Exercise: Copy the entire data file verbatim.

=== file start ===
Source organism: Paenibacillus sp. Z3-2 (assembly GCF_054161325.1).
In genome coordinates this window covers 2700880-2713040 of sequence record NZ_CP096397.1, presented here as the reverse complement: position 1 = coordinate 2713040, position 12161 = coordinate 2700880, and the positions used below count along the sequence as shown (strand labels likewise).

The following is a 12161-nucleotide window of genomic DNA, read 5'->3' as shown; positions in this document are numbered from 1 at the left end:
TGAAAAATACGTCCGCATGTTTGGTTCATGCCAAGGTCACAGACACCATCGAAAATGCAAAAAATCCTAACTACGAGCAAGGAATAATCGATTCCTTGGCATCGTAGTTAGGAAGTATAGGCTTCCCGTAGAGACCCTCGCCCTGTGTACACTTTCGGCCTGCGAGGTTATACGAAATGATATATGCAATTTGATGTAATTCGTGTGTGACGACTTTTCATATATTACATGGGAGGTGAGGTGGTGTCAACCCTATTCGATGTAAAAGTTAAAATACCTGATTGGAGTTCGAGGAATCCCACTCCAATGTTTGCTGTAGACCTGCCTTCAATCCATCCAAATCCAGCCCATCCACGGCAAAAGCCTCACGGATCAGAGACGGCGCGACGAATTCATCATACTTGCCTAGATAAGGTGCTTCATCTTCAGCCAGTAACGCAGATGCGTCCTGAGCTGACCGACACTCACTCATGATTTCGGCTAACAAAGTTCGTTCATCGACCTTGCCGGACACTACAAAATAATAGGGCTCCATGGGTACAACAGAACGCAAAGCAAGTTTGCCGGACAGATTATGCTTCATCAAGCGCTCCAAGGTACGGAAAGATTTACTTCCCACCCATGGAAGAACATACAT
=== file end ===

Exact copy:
Source organism: Paenibacillus sp. Z3-2 (assembly GCF_054161325.1).
In genome coordinates this window covers 2700880-2713040 of sequence record NZ_CP096397.1, presented here as the reverse complement: position 1 = coordinate 2713040, position 12161 = coordinate 2700880, and the positions used below count along the sequence as shown (strand labels likewise).

The following is a 12161-nucleotide window of genomic DNA, read 5'->3' as shown; positions in this document are numbered from 1 at the left end:
TGAAAAATACGTCCGCATGTTTGGTTCATGCCAAGGTCACAGACACCATCGAAAATGCAAAAAATCCTAACTACGAGCAAGGAATAATCGATTCCTTGGCATCGTAGTTAGGAAGTATAGGCTTCCCGTAGAGACCCTCGCCCTGTGTACACTTTCGGCCTGCGAGGTTATACGAAATGATATATGCAATTTGATGTAATTCGTGTGTGACGACTTTTCATATATTACATGGGAGGTGAGGTGGTGTCAACCCTATTCGATGTAAAAGTTAAAATACCTGATTGGAGTTCGAGGAATCCCACTCCAATGTTTGCTGTAGACCTGCCTTCAATCCATCCAAATCCAGCCCATCCACGGCAAAAGCCTCACGGATCAGAGACGGCGCGACGAATTCATCATACTTGCCTAGATAAGGTGCTTCATCTTCAGCCAGTAACGCAGATGCGTCCTGAGCTGACCGACACTCACTCATGATTTCGGCTAACAAAGTTCGTTCATCGACCTTGCCGGACACTACAAAATAATAGGGCTCCATGGGTACAACAGAACGCAAAGCAAGTTTGCCGGACAGATTATGCTTCATCAAGCGCTCCAAGGTACGGAAAGATTTACTTCCCACCCATGGAAGAACATACAT